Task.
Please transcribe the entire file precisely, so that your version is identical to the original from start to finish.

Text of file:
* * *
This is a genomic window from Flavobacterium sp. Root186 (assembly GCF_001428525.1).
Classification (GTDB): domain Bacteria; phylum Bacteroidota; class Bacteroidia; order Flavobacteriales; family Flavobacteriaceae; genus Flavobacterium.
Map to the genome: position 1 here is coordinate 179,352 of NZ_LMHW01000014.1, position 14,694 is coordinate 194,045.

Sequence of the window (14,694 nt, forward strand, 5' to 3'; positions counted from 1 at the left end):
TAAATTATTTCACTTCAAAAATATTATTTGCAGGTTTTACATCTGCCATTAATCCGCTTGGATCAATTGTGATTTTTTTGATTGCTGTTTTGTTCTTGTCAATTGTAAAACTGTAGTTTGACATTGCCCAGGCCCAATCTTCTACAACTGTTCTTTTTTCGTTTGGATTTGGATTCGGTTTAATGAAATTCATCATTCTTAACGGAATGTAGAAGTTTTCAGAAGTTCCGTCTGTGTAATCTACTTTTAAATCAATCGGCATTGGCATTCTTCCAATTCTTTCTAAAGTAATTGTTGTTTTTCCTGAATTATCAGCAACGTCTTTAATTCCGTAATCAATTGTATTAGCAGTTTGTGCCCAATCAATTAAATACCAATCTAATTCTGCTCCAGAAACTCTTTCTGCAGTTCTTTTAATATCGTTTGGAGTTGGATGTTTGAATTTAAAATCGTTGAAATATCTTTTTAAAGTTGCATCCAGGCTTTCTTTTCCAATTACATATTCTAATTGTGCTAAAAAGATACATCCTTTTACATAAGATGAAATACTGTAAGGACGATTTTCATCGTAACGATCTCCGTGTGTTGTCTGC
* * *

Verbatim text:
This is a genomic window from Flavobacterium sp. Root186 (assembly GCF_001428525.1).
Classification (GTDB): domain Bacteria; phylum Bacteroidota; class Bacteroidia; order Flavobacteriales; family Flavobacteriaceae; genus Flavobacterium.
Map to the genome: position 1 here is coordinate 179,352 of NZ_LMHW01000014.1, position 14,694 is coordinate 194,045.

Sequence of the window (14,694 nt, forward strand, 5' to 3'; positions counted from 1 at the left end):
TAAATTATTTCACTTCAAAAATATTATTTGCAGGTTTTACATCTGCCATTAATCCGCTTGGATCAATTGTGATTTTTTTGATTGCTGTTTTGTTCTTGTCAATTGTAAAACTGTAGTTTGACATTGCCCAGGCCCAATCTTCTACAACTGTTCTTTTTTCGTTTGGATTTGGATTCGGTTTAATGAAATTCATCATTCTTAACGGAATGTAGAAGTTTTCAGAAGTTCCGTCTGTGTAATCTACTTTTAAATCAATCGGCATTGGCATTCTTCCAATTCTTTCTAAAGTAATTGTTGTTTTTCCTGAATTATCAGCAACGTCTTTAATTCCGTAATCAATTGTATTAGCAGTTTGTGCCCAATCAATTAAATACCAATCTAATTCTGCTCCAGAAACTCTTTCTGCAGTTCTTTTAATATCGTTTGGAGTTGGATGTTTGAATTTAAAATCGTTGAAATATCTTTTTAAAGTTGCATCCAGGCTTTCTTTTCCAATTACATATTCTAATTGTGCTAAAAAGATACATCCTTTTACATAAGATGAAATACTGTAAGGACGATTTTCATCGTAACGATCTCCGTGTGTTGTCTGC